It’s no secret that technology has fundamentally changed the way the world operates, and the food service industry is no exception. With the proliferation of smartphones and other mobile devices, digitally-savvy consumers care more about taking a photo of their food and posting it to social media than they do about actually eating it.
This has changed the way that most restaurants are used to catering to their guests. The problem is, if your restaurant hasn’t kept up with this speed of change, then you’re likely to see a drop in foot traffic. Across the board, consumers are dining out less often, especially with the new found popularity of food delivery services that can conveniently deliver food right to a consumer’s door. In fact, this new consumer expectation of having what you want, when you want it is all that Generation Z and their $143B in spending power has ever known.
So how can restaurants keep up with these high expectations from their consumers? And how can they create compelling experiences for their consumers in-store? Well, it all starts with data.
The Big Deal with Big Data
At the recent FSTEC Event in Orlando, expert panelists sat down to discuss data ownership, how data is parsed out and protected and how to use it to enhance the customer experience. Sherif Mityas, Chief Experience Officer at TGI Fridays, encouraged event attendees to find the right data to inform the creation of your guest experience. “It's important to understand how to use the right data to drive the best guest experience. Guests don’t care what goes on behind the scenes at your restaurant. They care that restaurants know who they are and that you’re providing them a good experience,” said Mityas.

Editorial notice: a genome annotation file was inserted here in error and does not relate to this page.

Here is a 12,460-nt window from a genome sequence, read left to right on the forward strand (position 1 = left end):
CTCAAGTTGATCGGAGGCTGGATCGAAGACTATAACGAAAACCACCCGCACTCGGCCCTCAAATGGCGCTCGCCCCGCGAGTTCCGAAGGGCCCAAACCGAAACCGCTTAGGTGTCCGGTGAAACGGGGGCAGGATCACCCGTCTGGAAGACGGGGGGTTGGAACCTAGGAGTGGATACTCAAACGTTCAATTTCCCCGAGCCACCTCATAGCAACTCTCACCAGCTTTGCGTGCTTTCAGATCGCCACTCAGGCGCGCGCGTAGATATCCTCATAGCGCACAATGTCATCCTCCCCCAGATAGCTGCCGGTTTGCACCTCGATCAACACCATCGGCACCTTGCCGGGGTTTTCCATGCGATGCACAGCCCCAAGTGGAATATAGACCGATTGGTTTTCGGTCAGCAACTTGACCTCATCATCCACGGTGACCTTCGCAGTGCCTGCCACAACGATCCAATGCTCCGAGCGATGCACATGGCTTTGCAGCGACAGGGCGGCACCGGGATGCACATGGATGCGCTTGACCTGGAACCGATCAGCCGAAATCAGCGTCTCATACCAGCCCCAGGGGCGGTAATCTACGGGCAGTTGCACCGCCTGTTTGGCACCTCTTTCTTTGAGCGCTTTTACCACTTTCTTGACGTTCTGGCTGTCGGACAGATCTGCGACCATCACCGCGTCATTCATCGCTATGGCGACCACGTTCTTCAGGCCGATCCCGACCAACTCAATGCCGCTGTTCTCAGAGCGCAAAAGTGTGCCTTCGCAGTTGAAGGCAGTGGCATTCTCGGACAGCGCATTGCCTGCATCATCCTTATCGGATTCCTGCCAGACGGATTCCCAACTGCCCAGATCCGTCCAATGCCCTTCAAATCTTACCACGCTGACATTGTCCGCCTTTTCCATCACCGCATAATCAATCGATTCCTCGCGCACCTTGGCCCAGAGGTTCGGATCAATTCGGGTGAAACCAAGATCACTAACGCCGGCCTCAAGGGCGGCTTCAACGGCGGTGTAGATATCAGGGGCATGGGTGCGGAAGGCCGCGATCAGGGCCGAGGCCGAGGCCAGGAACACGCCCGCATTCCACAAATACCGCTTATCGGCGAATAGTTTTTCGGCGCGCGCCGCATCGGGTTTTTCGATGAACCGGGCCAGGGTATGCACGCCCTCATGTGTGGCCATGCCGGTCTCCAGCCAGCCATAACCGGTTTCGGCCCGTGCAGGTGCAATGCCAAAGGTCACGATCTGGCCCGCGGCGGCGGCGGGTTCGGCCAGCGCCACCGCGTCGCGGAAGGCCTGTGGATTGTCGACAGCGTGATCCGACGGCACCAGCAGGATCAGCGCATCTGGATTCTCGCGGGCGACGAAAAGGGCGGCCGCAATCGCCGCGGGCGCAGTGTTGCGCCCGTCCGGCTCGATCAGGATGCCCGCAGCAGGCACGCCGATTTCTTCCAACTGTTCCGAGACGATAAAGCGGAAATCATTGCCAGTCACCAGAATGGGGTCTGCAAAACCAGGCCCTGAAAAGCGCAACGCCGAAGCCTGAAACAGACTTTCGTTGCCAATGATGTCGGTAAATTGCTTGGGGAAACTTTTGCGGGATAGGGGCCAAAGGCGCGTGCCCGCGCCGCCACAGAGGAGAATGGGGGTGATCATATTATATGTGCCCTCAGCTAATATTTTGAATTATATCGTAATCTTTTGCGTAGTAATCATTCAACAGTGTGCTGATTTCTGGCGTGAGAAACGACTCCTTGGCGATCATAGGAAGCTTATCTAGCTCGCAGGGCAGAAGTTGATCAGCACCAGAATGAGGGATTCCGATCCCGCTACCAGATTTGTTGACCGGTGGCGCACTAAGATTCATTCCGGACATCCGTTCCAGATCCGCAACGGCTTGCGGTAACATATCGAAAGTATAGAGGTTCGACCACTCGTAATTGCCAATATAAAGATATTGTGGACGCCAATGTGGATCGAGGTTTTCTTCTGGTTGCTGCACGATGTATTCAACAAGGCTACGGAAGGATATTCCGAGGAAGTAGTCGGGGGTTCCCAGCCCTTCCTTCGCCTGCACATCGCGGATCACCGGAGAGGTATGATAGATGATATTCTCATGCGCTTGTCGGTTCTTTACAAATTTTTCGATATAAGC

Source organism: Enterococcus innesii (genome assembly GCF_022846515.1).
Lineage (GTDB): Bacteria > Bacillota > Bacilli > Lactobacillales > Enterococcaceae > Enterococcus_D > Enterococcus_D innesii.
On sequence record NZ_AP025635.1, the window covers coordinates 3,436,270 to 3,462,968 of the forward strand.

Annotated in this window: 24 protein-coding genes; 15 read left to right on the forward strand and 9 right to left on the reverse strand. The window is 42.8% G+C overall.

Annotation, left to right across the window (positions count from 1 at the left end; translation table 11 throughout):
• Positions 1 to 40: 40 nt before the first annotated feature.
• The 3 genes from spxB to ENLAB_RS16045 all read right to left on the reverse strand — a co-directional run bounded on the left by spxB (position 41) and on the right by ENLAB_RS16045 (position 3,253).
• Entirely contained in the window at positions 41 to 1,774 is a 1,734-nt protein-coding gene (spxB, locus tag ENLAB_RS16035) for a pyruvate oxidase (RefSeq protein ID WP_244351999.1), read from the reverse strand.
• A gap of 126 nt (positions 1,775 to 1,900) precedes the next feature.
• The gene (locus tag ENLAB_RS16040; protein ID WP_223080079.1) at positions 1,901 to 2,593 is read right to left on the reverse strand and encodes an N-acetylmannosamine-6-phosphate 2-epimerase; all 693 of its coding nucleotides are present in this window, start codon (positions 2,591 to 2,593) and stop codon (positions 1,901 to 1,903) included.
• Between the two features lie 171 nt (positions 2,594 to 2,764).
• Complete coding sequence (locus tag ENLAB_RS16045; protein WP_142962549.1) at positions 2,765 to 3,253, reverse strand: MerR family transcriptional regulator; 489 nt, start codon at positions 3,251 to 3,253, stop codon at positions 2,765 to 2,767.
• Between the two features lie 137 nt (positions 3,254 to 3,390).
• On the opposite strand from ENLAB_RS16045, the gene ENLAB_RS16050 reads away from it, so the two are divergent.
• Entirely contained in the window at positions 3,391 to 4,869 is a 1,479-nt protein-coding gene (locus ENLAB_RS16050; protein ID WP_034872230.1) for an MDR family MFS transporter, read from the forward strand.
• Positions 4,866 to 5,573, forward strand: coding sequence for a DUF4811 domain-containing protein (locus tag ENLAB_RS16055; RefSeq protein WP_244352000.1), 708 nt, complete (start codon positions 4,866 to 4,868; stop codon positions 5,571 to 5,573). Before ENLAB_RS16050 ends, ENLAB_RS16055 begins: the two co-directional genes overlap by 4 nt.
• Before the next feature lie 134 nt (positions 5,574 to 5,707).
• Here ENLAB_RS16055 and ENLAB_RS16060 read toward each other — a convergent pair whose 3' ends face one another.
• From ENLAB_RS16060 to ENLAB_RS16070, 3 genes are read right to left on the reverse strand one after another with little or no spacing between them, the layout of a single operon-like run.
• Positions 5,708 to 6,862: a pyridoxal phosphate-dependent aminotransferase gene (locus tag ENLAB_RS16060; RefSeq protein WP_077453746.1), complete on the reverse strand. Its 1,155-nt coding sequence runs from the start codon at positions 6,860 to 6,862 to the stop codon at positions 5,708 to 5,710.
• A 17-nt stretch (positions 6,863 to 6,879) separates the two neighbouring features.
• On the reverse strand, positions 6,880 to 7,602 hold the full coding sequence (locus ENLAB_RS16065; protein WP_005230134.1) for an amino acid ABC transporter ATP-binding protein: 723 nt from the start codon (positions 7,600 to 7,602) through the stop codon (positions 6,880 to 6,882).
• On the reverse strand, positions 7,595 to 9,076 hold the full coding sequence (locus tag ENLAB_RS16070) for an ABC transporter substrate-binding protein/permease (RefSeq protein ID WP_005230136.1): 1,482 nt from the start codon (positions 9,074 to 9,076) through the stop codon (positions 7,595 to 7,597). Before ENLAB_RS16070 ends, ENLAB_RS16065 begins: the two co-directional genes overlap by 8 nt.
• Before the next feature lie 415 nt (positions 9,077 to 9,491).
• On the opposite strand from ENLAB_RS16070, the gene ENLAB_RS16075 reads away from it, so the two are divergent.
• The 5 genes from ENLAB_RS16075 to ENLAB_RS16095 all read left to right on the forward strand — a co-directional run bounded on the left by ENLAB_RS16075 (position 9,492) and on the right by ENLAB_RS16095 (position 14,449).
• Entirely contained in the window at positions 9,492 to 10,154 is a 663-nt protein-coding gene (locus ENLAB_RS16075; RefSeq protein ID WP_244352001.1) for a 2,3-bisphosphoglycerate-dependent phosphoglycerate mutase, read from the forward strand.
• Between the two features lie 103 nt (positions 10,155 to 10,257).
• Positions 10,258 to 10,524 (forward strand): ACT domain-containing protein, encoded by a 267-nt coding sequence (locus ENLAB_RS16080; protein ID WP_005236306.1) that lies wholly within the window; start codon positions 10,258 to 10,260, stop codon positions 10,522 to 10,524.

TGI Fridays, for example, can look through their customer data and know that their customer, Mary, likes salads without chicken and consistently orders this dish every Monday and Wednesday. Through the collection and analysis of this data, TGI Fridays can then send her a note through the platform/channel she usually orders from to see if she wants them to pre-fill her basket with her usual meal. The amazing thing is they can actually do this for their customers at scale. Mityas told the audience that of the 10,000 “Mary” customers that they tested this simple “Yes” or “No” featured button on, 72% clicked “Yes”.
It’s clear that the hospitality industry needs to embrace the use of customer data so they can create these personalized experiences that guests are expecting. But the question that Omnivore CEO, Mike Wior, raised is how can brands find the right balance between being “creepy” and enabling technology to deliver these experiences? While 72% of the Marys from TGI Fridays example opted in, another 28% choose not to. There are no industry best practices or guidelines for brands to adhere, so instead, brands need to be in constant communication with their guests to understand what they care about, as well as understanding what is happening culturally in order to be sensitive to what’s happening both nationwide and in local communities.